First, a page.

Plot: Relatively straightforward, and secondary to the romance, of course. This is after all a story about two people finding each other and then overcoming all the hurdles in their path before reaching their happy ending. Very satisfactory! More than enough suspense to keep you guessing straight to the end about who did what and why, so it added extra flavor to the already spicy mix.
Sex: Yes. Yes there was that!…ergo the “Oh my,” earlier on. Plenty of it, in full Technicolor, but done in a way that it wasn’t in the least gratuitous. I’ve read my share, but I blushed a time or two. Hah. Not smart to read on a bus…at least, not if you’re prone to blushing. *wink*
End conclusion: A perfect blend of romance, heat, sweetness, and suspense. I will be recommending this one to romance readers.
Vulnerable, by Amy Lane
* * * * * * 6 of 7 Stars
Plot: A young woman discovers herself, her strength and her weakness in a world of Fairies, vampires and everything supernatural. As one comes to expect from Lane, the story is well-written, chockfull of emotion, and a perilous journey into adulthood.
Characters: Corrie is your typical Goth Teen who is struggling hard for the future she envisions for herself before she falls in love. She’s ambitious, tough, and incredibly sweet. You can’t help but like her. Considering that Adrian, the lead vampire in the story is similarly likable, and the man of her dreams, only makes things better. Add Green, the all-powerful, kind elfin king, and you’ve got great mix of characters as they fight for their little place in the big wide world.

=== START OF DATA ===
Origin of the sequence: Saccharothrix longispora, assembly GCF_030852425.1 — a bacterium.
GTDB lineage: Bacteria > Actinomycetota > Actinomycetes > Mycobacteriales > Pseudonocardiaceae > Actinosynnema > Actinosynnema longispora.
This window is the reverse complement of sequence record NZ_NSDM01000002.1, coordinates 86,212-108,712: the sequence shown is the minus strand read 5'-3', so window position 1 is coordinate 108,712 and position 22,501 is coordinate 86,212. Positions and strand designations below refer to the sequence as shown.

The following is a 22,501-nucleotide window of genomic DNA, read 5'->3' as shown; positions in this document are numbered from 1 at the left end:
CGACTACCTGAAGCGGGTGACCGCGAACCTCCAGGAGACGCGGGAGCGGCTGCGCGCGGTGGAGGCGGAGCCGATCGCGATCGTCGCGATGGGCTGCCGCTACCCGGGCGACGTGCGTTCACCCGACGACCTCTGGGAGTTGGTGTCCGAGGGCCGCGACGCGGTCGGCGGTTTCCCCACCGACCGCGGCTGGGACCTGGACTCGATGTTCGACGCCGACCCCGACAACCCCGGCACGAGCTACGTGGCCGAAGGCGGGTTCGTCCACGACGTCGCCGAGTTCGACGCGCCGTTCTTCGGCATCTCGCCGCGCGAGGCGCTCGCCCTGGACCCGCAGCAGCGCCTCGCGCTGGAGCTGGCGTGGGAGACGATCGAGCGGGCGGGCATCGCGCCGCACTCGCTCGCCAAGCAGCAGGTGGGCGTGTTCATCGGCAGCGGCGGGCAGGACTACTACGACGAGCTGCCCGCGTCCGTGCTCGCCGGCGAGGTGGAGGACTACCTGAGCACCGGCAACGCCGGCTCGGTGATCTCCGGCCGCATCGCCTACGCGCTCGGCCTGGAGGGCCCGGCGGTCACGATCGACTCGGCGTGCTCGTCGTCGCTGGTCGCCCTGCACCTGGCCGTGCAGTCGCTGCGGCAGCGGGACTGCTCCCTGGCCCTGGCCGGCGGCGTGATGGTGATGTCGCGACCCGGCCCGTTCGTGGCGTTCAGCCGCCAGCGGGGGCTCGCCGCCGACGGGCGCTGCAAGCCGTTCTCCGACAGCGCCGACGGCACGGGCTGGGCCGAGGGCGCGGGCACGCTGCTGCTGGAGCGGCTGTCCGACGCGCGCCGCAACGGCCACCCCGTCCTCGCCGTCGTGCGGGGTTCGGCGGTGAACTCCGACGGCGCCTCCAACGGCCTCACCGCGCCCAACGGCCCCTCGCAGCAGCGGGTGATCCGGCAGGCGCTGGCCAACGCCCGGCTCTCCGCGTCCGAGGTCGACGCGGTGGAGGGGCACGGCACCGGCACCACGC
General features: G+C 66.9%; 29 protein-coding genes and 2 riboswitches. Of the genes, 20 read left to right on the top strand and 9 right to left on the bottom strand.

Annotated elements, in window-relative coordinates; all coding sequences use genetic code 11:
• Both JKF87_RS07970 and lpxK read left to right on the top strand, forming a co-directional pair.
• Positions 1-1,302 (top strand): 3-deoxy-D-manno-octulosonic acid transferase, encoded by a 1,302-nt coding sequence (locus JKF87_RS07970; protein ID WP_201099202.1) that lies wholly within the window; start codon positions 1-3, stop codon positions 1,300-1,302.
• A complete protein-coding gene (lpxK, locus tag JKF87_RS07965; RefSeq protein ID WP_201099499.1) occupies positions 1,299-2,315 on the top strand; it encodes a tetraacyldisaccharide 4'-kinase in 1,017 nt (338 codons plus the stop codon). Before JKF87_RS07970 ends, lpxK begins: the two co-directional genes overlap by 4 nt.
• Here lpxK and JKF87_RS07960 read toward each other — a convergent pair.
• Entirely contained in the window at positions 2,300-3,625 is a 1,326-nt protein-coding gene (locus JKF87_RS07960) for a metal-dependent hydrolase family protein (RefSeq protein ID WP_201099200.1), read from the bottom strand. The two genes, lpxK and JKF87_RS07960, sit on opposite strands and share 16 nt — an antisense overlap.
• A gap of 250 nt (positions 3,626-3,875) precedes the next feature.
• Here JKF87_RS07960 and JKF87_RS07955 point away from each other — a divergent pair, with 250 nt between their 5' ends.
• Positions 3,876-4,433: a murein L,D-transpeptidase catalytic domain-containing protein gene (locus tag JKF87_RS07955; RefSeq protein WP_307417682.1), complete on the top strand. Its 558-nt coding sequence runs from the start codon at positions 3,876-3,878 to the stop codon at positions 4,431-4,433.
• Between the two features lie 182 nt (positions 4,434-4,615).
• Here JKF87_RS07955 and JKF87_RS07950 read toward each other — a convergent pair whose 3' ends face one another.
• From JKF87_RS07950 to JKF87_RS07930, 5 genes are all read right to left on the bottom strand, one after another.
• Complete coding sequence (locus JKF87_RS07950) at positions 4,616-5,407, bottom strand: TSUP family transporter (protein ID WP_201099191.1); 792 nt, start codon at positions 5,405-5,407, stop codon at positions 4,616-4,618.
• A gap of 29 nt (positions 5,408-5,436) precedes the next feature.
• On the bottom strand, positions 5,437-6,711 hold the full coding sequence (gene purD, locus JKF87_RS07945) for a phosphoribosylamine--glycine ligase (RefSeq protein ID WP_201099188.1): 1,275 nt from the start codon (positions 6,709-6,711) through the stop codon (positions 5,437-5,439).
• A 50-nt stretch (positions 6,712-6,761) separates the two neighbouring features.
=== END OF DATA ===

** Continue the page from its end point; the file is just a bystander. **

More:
The villain: Is quite invisible at the beginning, but slowly as we go deeper into the story, suspenseful little hints are inserted here and there until the bomb is dropped. Well done! Good depth, well built, and somewhat horrible as to the reasons behind his evilness.
Romance: Personally, I am not into threesome relationships, or the “free sex” scene. It doesn’t do anything for me. I just keep thinking there is one person too many here, no matter that it is tastefully brought, described in eloquent beauty, and touchingly sweet in all the right places. It’s not tacky, it fits the story and the characters’ emotions are deep-felt, touching and absolutely “real”. So, I can only say, even if you aren’t into relationships that have more than two people in it, I don’t think you’ll be disappointed when it comes to “Vulnerable”. The emotional content is 3D in all the ways that count.
Conclusion: Lane wrote a beautiful beginning of a saga. Likeable characters, intricate storytelling, and a good start of a bright new world. Definitely worth reading!
Amy Lane has two kids in college, two gradeschoolers in soccer, two cats, and two Chi-who-whats at large. She lives in a crumbling crapmansion with most of the children and a bemused spouse. She also has too damned much yarn, a penchant for action adventure movies, and a need to know that somewhere in all the pain is a story of Wuv, Twu Wuv, which she continues to believe in to this day! She writes fantasy, urban fantasy, and gay romance--and if you accidentally make eye contact, she'll bore you to tears with why those three genres go together. She'll also tell you that sacrifices, large and small, are worth the urge to write.